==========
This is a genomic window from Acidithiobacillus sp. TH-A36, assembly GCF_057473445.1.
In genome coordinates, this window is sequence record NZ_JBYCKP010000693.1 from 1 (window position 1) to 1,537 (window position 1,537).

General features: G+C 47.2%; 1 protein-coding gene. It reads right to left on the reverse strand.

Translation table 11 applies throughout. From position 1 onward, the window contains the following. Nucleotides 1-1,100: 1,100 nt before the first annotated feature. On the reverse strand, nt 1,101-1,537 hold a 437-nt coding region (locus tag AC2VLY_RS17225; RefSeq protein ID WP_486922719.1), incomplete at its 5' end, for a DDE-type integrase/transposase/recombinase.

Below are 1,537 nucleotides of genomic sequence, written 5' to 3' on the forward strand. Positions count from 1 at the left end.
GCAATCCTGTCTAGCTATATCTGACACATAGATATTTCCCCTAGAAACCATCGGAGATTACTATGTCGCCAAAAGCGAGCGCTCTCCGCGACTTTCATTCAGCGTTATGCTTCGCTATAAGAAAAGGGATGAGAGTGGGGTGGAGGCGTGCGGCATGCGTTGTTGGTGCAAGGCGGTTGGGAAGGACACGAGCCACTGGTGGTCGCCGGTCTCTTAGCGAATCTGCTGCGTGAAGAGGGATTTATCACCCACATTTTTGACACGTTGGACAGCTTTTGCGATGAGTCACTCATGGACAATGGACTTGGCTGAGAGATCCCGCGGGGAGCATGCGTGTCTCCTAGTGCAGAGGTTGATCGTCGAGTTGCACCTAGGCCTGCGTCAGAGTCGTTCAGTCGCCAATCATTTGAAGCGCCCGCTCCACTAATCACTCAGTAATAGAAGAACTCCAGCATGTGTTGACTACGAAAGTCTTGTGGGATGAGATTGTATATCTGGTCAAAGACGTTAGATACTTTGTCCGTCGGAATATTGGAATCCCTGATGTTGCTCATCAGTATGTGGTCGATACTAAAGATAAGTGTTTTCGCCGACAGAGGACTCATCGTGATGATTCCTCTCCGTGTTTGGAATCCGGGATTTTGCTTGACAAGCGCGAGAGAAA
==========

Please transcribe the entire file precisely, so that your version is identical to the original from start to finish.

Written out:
This is a genomic window from Acidithiobacillus sp. TH-A36, assembly GCF_057473445.1.
In genome coordinates, this window is sequence record NZ_JBYCKP010000693.1 from 1 (window position 1) to 1,537 (window position 1,537).

General features: G+C 47.2%; 1 protein-coding gene. It reads right to left on the reverse strand.

Translation table 11 applies throughout. From position 1 onward, the window contains the following. Nucleotides 1-1,100: 1,100 nt before the first annotated feature. On the reverse strand, nt 1,101-1,537 hold a 437-nt coding region (locus tag AC2VLY_RS17225; RefSeq protein ID WP_486922719.1), incomplete at its 5' end, for a DDE-type integrase/transposase/recombinase.

Below are 1,537 nucleotides of genomic sequence, written 5' to 3' on the forward strand. Positions count from 1 at the left end.
GCAATCCTGTCTAGCTATATCTGACACATAGATATTTCCCCTAGAAACCATCGGAGATTACTATGTCGCCAAAAGCGAGCGCTCTCCGCGACTTTCATTCAGCGTTATGCTTCGCTATAAGAAAAGGGATGAGAGTGGGGTGGAGGCGTGCGGCATGCGTTGTTGGTGCAAGGCGGTTGGGAAGGACACGAGCCACTGGTGGTCGCCGGTCTCTTAGCGAATCTGCTGCGTGAAGAGGGATTTATCACCCACATTTTTGACACGTTGGACAGCTTTTGCGATGAGTCACTCATGGACAATGGACTTGGCTGAGAGATCCCGCGGGGAGCATGCGTGTCTCCTAGTGCAGAGGTTGATCGTCGAGTTGCACCTAGGCCTGCGTCAGAGTCGTTCAGTCGCCAATCATTTGAAGCGCCCGCTCCACTAATCACTCAGTAATAGAAGAACTCCAGCATGTGTTGACTACGAAAGTCTTGTGGGATGAGATTGTATATCTGGTCAAAGACGTTAGATACTTTGTCCGTCGGAATATTGGAATCCCTGATGTTGCTCATCAGTATGTGGTCGATACTAAAGATAAGTGTTTTCGCCGACAGAGGACTCATCGTGATGATTCCTCTCCGTGTTTGGAATCCGGGATTTTGCTTGACAAGCGCGAGAGAAA